In this first installment of the Print Improvement section of this blog, I return to a print I made in April this year. My girlfriend and I were at Scheveningen beach, when I asked her to take this portrait of me.
The original print is shown in Figure 1, and was printed for the midtones to get skintones that looked okay to me. Although I was not unsatisfied with the original print, I felt there was more to it than I got out of it in that session. A second look at the contact sheet (see Figure 2), shows that there is quite some interesting detail in the background that could be used, but which is completely blown out in the original print. Due to all the light tones the original feels somewhat flat to me.
Attempt to recover the highlights
In an attempt to recover these highlights I remade the print; this time without considerable cropping of the frame. As I did not keep a record of my methods at that time, I decided to first try a straight print using a single filtration. In the straight print the highlights could be brought back, but not to the extent that I wanted them. Based on the test strip I decided to burn in the background a stop compared to the base exposure. As the area to be burned-in is large I used a cut-out from another test print as a template as shown in Figure 3.
The result is shown in Figure 4.
Things I learned
The first thing I learned in this session, is that the read-off error of my analog darkroom timer is larger than I anticipated. In making test strips I switch on the enlarger in three second intervals. In doing so, the read-off errors accumulate, making a strip that should have been exposed for 6 seconds one of for example 7 second exposure, and that of a 9 second exposure one of 10.5 seconds in stead. In noticed this when I closed down the aperture a stop and doubled my exposure time. The original exposure time of 6 seconds at f/8.0 should be the equivalent to one of a 12 second exposure at f/11. However, it was clear that the latter one was noticeably lighter. I needed to bump up the exposure to 15 seconds in stead to get the expected results. This only goes to demonstrate once more that at the low end of the scale, readings are not to be trusted. This can be solved in two ways: 1) close down the aperture further at the start, to increase the exposure times or 2) switch to a digital clock. If you have one lying around and are willing to sell it or want to support my hobby by donating it, feel free to contact me ;-)!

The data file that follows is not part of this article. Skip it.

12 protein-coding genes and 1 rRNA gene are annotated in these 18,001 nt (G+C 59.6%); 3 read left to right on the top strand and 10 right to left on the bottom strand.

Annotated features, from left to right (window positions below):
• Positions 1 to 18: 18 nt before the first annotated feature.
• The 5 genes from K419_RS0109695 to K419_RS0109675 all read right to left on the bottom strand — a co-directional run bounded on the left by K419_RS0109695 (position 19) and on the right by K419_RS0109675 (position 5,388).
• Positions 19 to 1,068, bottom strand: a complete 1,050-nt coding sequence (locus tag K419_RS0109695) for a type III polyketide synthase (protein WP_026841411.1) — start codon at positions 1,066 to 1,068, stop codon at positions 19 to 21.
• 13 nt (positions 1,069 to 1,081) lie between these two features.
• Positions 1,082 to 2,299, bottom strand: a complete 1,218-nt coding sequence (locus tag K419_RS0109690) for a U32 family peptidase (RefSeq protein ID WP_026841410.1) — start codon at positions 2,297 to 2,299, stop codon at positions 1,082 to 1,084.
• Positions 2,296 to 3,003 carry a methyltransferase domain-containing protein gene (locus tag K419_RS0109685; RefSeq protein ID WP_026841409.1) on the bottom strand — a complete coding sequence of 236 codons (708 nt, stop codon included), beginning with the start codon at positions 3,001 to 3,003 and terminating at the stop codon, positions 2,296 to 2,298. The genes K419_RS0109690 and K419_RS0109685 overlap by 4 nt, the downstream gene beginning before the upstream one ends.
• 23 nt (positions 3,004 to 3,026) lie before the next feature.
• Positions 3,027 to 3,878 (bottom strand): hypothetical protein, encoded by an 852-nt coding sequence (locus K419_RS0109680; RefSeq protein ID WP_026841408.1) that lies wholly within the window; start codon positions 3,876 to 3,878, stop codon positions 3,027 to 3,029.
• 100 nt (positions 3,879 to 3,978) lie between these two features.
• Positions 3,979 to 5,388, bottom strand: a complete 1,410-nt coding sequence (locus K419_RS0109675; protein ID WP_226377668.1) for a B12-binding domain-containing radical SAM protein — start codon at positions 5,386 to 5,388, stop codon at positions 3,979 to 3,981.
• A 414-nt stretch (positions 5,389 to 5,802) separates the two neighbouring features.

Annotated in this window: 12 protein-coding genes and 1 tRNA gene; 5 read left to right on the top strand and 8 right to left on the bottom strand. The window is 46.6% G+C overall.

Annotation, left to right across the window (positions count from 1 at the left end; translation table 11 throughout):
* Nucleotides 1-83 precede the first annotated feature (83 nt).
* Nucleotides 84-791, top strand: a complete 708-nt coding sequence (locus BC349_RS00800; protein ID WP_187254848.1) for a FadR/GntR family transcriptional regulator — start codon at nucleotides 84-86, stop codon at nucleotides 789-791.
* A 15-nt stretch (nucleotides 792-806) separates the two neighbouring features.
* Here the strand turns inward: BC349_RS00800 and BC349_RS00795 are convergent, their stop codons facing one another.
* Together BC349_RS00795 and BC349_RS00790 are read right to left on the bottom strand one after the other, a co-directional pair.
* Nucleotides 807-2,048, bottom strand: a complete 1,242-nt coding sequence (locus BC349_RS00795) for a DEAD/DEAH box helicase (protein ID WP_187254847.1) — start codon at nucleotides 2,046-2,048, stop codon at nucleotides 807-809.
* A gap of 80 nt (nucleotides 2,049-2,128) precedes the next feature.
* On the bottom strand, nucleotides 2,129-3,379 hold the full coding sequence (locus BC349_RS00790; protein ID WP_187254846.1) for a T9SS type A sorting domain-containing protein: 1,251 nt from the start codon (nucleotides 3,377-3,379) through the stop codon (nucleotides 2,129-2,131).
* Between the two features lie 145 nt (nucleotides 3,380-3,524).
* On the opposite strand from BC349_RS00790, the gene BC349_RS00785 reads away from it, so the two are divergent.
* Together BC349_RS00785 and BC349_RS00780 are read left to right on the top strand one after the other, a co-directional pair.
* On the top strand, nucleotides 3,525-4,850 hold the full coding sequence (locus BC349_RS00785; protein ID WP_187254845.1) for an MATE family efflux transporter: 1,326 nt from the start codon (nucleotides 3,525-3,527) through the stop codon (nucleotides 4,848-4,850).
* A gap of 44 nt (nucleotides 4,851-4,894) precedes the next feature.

The second thing I learned, is that paper is not fully opaque to light. As demonstrated in the photos above, I used a cut-out of a test print as a gobo for dodging and burning in the print. Although the base exposure was the same as for the straight print, some darkening is still apparent in the final print in areas that were covered during burning in (thanks Madeleine for that tip!). I had not noticed this before, as I normally use card board for this in more generic shapes. This last point ties in directly with my burning skills.
As can be seen in Figure 5 there is quite some halo present that is introduced by my poor job of blending the edges while burning in. To avoid the halo I will have to hone my skills. Additional time during burning in will certainly help, as it allows for more blending actions near the edges of the cut-out. At f/16 I reached the smallest aperture of my enlarging lens, so I cannot further lengthen the time by closing it down any further. Another solution can be found in abandoning the cut-out gobo altogether and replacing it by plate with a small hole. By blocking the larger part of the light, the hole can be used to position a small patch of light on the print and burn in locally. By moving the patch around, the local burn-in time can be controlled. This method is demonstrated in this youtube video. Although this is the most versatile method, it will also require the most practice. Especially with large areas to be burnt-in, as in this image, getting a consistent and even exposure over the entire area will require practice and trial and error. Lastly, the same effect can be achieved using a neutral density filter in the optical path to cut down the intensity further. On a dichroic head this can be achieved by adding more cyan to the mix, with multigrade filters you are stuck with an additional filter.
All in all a good practice session with some important lessons learned!